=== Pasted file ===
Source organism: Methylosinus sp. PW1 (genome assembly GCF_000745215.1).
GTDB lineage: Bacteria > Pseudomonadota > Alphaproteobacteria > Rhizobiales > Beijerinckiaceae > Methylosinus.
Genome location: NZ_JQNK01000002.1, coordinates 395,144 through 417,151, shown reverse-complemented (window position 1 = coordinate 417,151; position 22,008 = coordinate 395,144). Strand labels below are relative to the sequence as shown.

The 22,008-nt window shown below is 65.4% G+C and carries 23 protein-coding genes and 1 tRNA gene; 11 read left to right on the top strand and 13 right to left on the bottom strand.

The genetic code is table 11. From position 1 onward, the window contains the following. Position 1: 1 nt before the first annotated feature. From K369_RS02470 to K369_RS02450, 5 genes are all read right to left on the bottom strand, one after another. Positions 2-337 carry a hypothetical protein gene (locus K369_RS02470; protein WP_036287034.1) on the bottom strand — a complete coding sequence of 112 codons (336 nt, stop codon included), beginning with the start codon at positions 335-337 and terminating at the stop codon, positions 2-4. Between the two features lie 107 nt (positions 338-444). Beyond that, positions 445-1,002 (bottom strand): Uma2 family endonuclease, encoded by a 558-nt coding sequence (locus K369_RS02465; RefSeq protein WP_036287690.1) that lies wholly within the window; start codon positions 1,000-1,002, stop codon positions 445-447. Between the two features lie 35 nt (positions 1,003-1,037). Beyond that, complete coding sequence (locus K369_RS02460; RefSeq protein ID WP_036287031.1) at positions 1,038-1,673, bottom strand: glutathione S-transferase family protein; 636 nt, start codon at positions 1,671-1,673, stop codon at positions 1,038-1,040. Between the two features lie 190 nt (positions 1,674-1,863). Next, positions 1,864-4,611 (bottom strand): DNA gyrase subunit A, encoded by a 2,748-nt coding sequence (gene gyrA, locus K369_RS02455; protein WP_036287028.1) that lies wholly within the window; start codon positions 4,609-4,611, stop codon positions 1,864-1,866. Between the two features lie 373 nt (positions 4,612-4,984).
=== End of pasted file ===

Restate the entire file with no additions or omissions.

Source organism: Methylosinus sp. PW1 (genome assembly GCF_000745215.1).
GTDB lineage: Bacteria > Pseudomonadota > Alphaproteobacteria > Rhizobiales > Beijerinckiaceae > Methylosinus.
Genome location: NZ_JQNK01000002.1, coordinates 395,144 through 417,151, shown reverse-complemented (window position 1 = coordinate 417,151; position 22,008 = coordinate 395,144). Strand labels below are relative to the sequence as shown.

The 22,008-nt window shown below is 65.4% G+C and carries 23 protein-coding genes and 1 tRNA gene; 11 read left to right on the top strand and 13 right to left on the bottom strand.

The genetic code is table 11. From position 1 onward, the window contains the following. Position 1: 1 nt before the first annotated feature. From K369_RS02470 to K369_RS02450, 5 genes are all read right to left on the bottom strand, one after another. Positions 2-337 carry a hypothetical protein gene (locus K369_RS02470; protein WP_036287034.1) on the bottom strand — a complete coding sequence of 112 codons (336 nt, stop codon included), beginning with the start codon at positions 335-337 and terminating at the stop codon, positions 2-4. Between the two features lie 107 nt (positions 338-444). Beyond that, positions 445-1,002 (bottom strand): Uma2 family endonuclease, encoded by a 558-nt coding sequence (locus K369_RS02465; RefSeq protein WP_036287690.1) that lies wholly within the window; start codon positions 1,000-1,002, stop codon positions 445-447. Between the two features lie 35 nt (positions 1,003-1,037). Beyond that, complete coding sequence (locus K369_RS02460; RefSeq protein ID WP_036287031.1) at positions 1,038-1,673, bottom strand: glutathione S-transferase family protein; 636 nt, start codon at positions 1,671-1,673, stop codon at positions 1,038-1,040. Between the two features lie 190 nt (positions 1,674-1,863). Next, positions 1,864-4,611 (bottom strand): DNA gyrase subunit A, encoded by a 2,748-nt coding sequence (gene gyrA, locus K369_RS02455; protein WP_036287028.1) that lies wholly within the window; start codon positions 4,609-4,611, stop codon positions 1,864-1,866. Between the two features lie 373 nt (positions 4,612-4,984).